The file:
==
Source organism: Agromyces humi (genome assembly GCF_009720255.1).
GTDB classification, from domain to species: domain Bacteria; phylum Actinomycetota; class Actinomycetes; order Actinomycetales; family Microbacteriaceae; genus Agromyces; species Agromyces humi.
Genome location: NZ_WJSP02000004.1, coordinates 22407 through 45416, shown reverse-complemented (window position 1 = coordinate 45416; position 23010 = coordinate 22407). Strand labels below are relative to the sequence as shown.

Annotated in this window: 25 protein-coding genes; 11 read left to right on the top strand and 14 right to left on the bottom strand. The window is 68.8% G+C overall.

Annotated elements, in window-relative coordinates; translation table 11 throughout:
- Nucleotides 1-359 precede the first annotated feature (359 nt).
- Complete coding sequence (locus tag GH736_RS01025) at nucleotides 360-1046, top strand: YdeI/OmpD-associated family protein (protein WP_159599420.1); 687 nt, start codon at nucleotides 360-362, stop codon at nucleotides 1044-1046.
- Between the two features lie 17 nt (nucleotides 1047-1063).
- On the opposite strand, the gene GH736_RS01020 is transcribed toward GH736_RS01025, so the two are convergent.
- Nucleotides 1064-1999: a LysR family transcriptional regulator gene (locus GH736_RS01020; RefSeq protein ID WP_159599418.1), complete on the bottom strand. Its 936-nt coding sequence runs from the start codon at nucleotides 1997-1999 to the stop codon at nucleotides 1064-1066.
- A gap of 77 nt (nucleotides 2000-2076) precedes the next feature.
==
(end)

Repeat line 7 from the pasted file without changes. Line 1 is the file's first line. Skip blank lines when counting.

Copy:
- Complete coding sequence (locus tag GH736_RS01025) at nucleotides 360-1046, top strand: YdeI/OmpD-associated family protein (protein WP_159599420.1); 687 nt, start codon at nucleotides 360-362, stop codon at nucleotides 1044-1046.